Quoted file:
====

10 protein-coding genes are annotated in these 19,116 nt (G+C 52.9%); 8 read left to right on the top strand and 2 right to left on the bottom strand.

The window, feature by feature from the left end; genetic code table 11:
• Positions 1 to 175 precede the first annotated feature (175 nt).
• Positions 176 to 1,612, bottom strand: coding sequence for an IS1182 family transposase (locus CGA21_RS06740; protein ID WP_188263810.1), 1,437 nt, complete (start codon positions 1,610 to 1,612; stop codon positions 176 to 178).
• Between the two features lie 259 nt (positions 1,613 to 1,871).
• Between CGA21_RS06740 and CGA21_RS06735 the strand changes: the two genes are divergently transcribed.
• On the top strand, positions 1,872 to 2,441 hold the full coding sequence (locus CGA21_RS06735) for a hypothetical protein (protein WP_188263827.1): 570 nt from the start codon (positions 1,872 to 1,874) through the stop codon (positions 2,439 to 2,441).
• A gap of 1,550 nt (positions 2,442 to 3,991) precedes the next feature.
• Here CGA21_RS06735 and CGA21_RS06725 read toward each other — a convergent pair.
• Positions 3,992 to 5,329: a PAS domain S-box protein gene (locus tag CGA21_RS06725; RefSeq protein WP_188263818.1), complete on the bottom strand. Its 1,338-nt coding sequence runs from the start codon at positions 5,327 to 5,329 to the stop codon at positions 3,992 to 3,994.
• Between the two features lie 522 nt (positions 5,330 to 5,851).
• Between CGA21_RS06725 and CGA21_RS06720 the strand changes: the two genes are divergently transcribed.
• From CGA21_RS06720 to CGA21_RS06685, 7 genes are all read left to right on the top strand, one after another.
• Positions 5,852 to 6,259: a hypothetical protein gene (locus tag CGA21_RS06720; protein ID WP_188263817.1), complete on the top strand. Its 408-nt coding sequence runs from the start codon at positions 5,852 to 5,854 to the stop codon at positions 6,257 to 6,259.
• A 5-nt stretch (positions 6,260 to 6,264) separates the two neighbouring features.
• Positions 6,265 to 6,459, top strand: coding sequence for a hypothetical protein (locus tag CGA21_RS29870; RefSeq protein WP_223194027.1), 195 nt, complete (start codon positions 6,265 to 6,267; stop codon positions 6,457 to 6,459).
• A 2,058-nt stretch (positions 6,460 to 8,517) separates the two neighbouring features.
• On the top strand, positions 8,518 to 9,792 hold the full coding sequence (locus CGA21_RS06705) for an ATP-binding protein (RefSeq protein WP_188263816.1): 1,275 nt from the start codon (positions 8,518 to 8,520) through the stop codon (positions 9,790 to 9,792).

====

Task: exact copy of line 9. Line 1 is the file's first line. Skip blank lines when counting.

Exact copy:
• Here CGA21_RS06735 and CGA21_RS06725 read toward each other — a convergent pair.